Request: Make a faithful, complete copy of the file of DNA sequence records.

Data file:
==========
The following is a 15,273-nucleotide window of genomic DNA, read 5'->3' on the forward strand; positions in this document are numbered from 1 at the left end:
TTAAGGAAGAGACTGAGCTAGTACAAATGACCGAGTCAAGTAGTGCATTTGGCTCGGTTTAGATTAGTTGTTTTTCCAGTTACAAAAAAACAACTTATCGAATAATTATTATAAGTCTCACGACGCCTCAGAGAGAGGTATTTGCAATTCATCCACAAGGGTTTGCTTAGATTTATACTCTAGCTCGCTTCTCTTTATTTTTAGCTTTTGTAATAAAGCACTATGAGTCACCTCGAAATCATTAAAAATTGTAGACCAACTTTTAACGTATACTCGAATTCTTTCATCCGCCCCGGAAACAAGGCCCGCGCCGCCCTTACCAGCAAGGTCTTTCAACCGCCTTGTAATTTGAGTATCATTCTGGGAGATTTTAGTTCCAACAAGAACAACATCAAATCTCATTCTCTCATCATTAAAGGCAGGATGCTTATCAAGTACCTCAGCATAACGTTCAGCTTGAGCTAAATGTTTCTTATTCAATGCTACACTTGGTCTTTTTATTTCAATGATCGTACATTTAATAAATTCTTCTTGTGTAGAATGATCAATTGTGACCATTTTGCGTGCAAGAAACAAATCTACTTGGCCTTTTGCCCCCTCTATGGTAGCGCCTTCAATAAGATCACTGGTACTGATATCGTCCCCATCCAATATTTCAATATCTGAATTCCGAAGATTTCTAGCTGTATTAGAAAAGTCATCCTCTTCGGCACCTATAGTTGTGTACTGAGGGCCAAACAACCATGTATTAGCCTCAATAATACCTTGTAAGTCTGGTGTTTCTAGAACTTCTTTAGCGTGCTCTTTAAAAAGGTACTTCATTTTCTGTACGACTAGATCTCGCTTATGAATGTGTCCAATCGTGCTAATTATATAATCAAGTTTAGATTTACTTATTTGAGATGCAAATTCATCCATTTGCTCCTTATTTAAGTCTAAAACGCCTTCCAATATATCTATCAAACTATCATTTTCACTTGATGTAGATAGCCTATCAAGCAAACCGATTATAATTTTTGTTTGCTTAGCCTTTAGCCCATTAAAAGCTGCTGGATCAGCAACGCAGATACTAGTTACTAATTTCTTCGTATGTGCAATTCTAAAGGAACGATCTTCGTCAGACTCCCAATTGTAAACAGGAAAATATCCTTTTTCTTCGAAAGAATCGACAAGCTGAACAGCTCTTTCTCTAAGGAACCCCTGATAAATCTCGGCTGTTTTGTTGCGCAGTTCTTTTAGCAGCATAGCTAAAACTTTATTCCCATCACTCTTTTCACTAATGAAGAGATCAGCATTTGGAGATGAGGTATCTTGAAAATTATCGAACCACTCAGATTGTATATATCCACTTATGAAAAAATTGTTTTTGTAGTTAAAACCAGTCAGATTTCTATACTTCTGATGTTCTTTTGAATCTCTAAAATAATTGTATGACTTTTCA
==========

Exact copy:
The following is a 15,273-nucleotide window of genomic DNA, read 5'->3' on the forward strand; positions in this document are numbered from 1 at the left end:
TTAAGGAAGAGACTGAGCTAGTACAAATGACCGAGTCAAGTAGTGCATTTGGCTCGGTTTAGATTAGTTGTTTTTCCAGTTACAAAAAAACAACTTATCGAATAATTATTATAAGTCTCACGACGCCTCAGAGAGAGGTATTTGCAATTCATCCACAAGGGTTTGCTTAGATTTATACTCTAGCTCGCTTCTCTTTATTTTTAGCTTTTGTAATAAAGCACTATGAGTCACCTCGAAATCATTAAAAATTGTAGACCAACTTTTAACGTATACTCGAATTCTTTCATCCGCCCCGGAAACAAGGCCCGCGCCGCCCTTACCAGCAAGGTCTTTCAACCGCCTTGTAATTTGAGTATCATTCTGGGAGATTTTAGTTCCAACAAGAACAACATCAAATCTCATTCTCTCATCATTAAAGGCAGGATGCTTATCAAGTACCTCAGCATAACGTTCAGCTTGAGCTAAATGTTTCTTATTCAATGCTACACTTGGTCTTTTTATTTCAATGATCGTACATTTAATAAATTCTTCTTGTGTAGAATGATCAATTGTGACCATTTTGCGTGCAAGAAACAAATCTACTTGGCCTTTTGCCCCCTCTATGGTAGCGCCTTCAATAAGATCACTGGTACTGATATCGTCCCCATCCAATATTTCAATATCTGAATTCCGAAGATTTCTAGCTGTATTAGAAAAGTCATCCTCTTCGGCACCTATAGTTGTGTACTGAGGGCCAAACAACCATGTATTAGCCTCAATAATACCTTGTAAGTCTGGTGTTTCTAGAACTTCTTTAGCGTGCTCTTTAAAAAGGTACTTCATTTTCTGTACGACTAGATCTCGCTTATGAATGTGTCCAATCGTGCTAATTATATAATCAAGTTTAGATTTACTTATTTGAGATGCAAATTCATCCATTTGCTCCTTATTTAAGTCTAAAACGCCTTCCAATATATCTATCAAACTATCATTTTCACTTGATGTAGATAGCCTATCAAGCAAACCGATTATAATTTTTGTTTGCTTAGCCTTTAGCCCATTAAAAGCTGCTGGATCAGCAACGCAGATACTAGTTACTAATTTCTTCGTATGTGCAATTCTAAAGGAACGATCTTCGTCAGACTCCCAATTGTAAACAGGAAAATATCCTTTTTCTTCGAAAGAATCGACAAGCTGAACAGCTCTTTCTCTAAGGAACCCCTGATAAATCTCGGCTGTTTTGTTGCGCAGTTCTTTTAGCAGCATAGCTAAAACTTTATTCCCATCACTCTTTTCACTAATGAAGAGATCAGCATTTGGAGATGAGGTATCTTGAAAATTATCGAACCACTCAGATTGTATATATCCACTTATGAAAAAATTGTTTTTGTAGTTAAAACCAGTCAGATTTCTATACTTCTGATGTTCTTTTGAATCTCTAAAATAATTGTATGACTTTTCA